Chris Smith doesn’t set out to make films about class. “Honestly, it’s really just working instinctually to see what seems interesting to me,” he says. But class keeps popping up. His credits include the documentaries The Yes Men (2003), about a group of antiglobalization activists, and American Movie (1999), about a struggling horror director. Smith’s first feature was American Job (1996), about minimum-wage or otherwise menial labor. (Between films, Smith has his own day job–shooting TV commercials, including the celebrity Geico spots.) His latest film, the funny and very affecting The Pool, concerns a teenager named Venkatesh and his friend Jhangir. A room boy at a Goa hotel, Venkatesh becomes obsessed with a wealthy family’s gorgeous pool and gets tangled up in their lives.
How did you decide to adapt Randy Russell’s story into The Pool?
Four or five years ago, I went with some friends to help shoot a movie [in India], and we stayed at the hotel where the film [The Pool? CK] was made and observed the room boys and their interactions and their lives. That is what I was interested in, and The Pool provided me with the structure for a narrative story.
Do you think The Pool is a universal story?
Yeah, I do. Anyone can relate to working crummy jobs. And I think the humor is universal. One of the things that struck me when I was in India, spending time in this hotel, was watching the room boys have the same sort of banal conversations about, you know, nothing, and hiding out in rooms watching wrestling. There were things like that that just felt so universal to me. When Americans go and shoot India, it’s a very romanticized version or it’s poverty and slums. I felt like it would be interesting to show the day-to-day life of people working minimum-wage jobs. There’s a similar sort of boredom, and the same sort of odd things happen there that happen here.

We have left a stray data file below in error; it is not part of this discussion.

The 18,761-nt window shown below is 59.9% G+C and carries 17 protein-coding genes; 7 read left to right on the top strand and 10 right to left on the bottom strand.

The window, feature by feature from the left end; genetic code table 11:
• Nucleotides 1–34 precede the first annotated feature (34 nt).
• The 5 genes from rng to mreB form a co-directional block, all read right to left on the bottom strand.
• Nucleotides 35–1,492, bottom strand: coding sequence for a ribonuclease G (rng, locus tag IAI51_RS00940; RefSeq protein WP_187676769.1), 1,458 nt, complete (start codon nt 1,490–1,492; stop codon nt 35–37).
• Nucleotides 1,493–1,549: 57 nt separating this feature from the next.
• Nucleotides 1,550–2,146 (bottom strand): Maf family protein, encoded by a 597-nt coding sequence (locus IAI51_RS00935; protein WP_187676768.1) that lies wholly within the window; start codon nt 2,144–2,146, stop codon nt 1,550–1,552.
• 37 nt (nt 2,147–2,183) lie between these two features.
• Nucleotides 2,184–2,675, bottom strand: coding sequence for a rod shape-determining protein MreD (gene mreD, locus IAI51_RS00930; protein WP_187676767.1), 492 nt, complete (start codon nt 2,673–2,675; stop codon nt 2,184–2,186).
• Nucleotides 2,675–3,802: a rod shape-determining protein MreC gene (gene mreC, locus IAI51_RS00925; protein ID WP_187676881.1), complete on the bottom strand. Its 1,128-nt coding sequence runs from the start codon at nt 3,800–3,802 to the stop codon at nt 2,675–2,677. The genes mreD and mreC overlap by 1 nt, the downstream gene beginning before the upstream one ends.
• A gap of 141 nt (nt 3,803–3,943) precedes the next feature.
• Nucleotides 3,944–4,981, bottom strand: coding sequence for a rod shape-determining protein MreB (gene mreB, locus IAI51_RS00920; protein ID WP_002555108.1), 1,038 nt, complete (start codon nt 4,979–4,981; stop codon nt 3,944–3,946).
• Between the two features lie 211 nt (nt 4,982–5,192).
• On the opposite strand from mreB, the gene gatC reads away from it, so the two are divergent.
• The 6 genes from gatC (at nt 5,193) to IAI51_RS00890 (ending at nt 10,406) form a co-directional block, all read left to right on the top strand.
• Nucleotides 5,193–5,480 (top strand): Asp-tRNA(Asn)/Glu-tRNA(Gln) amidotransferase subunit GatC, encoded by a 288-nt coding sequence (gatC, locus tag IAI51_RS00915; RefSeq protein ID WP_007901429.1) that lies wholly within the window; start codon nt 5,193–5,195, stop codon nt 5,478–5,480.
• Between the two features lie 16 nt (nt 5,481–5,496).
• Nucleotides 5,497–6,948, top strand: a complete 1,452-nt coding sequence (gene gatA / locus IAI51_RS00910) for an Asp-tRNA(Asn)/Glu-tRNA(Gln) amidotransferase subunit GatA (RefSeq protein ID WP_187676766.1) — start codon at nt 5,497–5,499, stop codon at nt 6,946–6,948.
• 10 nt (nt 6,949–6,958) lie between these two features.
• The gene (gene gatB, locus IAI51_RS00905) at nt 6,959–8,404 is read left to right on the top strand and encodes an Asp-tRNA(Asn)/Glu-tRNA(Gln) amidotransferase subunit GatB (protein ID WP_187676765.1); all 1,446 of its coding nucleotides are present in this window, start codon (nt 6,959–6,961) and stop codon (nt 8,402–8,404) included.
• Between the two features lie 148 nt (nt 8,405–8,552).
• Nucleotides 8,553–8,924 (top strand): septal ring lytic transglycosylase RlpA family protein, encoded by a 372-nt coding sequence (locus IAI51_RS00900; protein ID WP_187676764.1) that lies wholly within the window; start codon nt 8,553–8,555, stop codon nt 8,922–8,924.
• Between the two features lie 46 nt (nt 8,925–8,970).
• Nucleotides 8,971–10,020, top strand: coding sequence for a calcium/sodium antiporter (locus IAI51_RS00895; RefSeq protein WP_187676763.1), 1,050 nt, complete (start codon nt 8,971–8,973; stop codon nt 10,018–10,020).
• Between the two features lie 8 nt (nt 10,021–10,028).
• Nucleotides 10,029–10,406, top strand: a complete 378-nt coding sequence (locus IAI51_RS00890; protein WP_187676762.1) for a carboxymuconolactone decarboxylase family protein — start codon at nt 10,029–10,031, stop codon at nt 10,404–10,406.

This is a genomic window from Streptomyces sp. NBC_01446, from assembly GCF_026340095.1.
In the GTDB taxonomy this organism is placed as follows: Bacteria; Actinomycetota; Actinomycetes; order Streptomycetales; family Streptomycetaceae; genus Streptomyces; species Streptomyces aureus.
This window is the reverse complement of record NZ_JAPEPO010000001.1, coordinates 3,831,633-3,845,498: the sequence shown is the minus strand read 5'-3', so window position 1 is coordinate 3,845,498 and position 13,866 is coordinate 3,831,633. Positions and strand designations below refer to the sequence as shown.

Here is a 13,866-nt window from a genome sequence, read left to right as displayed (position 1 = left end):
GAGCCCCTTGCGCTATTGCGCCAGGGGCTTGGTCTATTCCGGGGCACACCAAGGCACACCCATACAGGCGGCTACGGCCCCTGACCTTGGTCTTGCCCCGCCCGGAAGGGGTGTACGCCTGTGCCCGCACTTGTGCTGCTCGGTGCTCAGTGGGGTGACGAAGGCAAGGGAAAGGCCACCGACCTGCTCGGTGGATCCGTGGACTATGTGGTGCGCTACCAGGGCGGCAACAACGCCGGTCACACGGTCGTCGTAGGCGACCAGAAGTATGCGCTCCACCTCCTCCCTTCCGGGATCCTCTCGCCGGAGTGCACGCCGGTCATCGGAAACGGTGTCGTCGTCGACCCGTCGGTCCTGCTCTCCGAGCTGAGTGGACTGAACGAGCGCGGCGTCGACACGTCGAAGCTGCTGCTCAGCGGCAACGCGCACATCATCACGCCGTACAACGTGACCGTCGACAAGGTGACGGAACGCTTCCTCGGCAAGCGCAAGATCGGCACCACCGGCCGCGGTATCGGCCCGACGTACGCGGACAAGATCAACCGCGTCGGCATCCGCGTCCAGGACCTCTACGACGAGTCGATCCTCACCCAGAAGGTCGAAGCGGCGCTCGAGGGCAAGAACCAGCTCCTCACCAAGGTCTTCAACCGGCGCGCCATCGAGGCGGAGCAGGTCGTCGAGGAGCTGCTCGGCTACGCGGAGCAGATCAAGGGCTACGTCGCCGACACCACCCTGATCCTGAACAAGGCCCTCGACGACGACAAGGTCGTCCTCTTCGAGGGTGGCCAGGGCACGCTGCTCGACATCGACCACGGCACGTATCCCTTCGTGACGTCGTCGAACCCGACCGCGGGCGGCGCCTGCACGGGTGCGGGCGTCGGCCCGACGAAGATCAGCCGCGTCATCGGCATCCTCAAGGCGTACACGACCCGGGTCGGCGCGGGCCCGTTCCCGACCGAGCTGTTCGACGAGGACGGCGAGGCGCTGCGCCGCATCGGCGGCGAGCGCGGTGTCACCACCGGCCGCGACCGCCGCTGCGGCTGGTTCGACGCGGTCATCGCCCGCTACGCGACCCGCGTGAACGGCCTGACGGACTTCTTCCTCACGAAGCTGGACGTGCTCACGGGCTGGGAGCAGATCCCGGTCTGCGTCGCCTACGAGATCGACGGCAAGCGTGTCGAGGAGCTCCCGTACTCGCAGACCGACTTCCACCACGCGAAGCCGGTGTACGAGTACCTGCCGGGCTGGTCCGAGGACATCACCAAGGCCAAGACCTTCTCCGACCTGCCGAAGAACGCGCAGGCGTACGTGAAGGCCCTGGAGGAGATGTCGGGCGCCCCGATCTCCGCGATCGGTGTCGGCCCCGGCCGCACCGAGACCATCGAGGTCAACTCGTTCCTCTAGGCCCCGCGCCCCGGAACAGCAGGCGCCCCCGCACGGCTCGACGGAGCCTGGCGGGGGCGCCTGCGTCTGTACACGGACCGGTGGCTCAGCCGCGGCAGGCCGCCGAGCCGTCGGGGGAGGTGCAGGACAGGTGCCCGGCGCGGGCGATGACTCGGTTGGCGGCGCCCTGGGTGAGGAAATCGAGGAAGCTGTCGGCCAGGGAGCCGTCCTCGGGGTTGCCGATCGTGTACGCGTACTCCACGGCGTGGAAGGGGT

The film deals explicitly with class and caste. What was the mood on the set like?
Our crew and the people who worked on this film, from the kids who were the stars all the way up to the Bollywood star [Nana Patekar, who portrays the pool’s owner]–when we got together it was this incredible group of people and it felt like all these issues of class sort of disappeared. But it’s undeniable that those issues are still there. You were reminded of it all the time. We were shooting this scene where [Venkatesh and Jhangir] were playing this game on a beach, which is not in the film. It was incredibly hot, and we kept asking the PAs–we had a few local kids who were helping us–to get water and food for the kids. After about thirty minutes we realized it wasn’t happening. And so we asked our production manager, “What’s going on here?” And he said, “You don’t realize it, but you’re asking these kids who are a higher class to go get water for these street kids, and they’re just not gonna do it.”